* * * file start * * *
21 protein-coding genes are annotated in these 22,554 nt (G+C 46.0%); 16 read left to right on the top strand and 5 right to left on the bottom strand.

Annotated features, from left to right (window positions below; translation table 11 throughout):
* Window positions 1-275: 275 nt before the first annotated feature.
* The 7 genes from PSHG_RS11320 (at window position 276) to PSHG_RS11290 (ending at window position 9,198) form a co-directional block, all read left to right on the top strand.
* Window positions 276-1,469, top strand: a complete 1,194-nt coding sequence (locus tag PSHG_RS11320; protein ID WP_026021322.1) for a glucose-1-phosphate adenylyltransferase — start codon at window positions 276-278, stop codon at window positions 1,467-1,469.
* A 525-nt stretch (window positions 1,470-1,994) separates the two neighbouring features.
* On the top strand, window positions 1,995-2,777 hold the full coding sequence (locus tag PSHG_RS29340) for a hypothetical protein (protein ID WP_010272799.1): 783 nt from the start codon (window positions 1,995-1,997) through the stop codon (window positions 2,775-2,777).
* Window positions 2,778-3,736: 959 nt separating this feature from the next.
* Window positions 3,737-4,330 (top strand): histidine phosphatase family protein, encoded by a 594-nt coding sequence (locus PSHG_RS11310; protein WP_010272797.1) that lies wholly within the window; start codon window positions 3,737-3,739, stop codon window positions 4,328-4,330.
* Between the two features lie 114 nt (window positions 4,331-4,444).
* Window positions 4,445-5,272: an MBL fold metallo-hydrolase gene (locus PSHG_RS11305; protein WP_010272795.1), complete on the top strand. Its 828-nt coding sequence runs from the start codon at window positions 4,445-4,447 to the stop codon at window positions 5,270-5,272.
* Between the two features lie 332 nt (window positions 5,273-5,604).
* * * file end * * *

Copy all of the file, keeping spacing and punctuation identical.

21 protein-coding genes are annotated in these 22,554 nt (G+C 46.0%); 16 read left to right on the top strand and 5 right to left on the bottom strand.

Annotated features, from left to right (window positions below; translation table 11 throughout):
* Window positions 1-275: 275 nt before the first annotated feature.
* The 7 genes from PSHG_RS11320 (at window position 276) to PSHG_RS11290 (ending at window position 9,198) form a co-directional block, all read left to right on the top strand.
* Window positions 276-1,469, top strand: a complete 1,194-nt coding sequence (locus tag PSHG_RS11320; protein ID WP_026021322.1) for a glucose-1-phosphate adenylyltransferase — start codon at window positions 276-278, stop codon at window positions 1,467-1,469.
* A 525-nt stretch (window positions 1,470-1,994) separates the two neighbouring features.
* On the top strand, window positions 1,995-2,777 hold the full coding sequence (locus tag PSHG_RS29340) for a hypothetical protein (protein ID WP_010272799.1): 783 nt from the start codon (window positions 1,995-1,997) through the stop codon (window positions 2,775-2,777).
* Window positions 2,778-3,736: 959 nt separating this feature from the next.
* Window positions 3,737-4,330 (top strand): histidine phosphatase family protein, encoded by a 594-nt coding sequence (locus PSHG_RS11310; protein WP_010272797.1) that lies wholly within the window; start codon window positions 3,737-3,739, stop codon window positions 4,328-4,330.
* Between the two features lie 114 nt (window positions 4,331-4,444).
* Window positions 4,445-5,272: an MBL fold metallo-hydrolase gene (locus PSHG_RS11305; protein WP_010272795.1), complete on the top strand. Its 828-nt coding sequence runs from the start codon at window positions 4,445-4,447 to the stop codon at window positions 5,270-5,272.
* Between the two features lie 332 nt (window positions 5,273-5,604).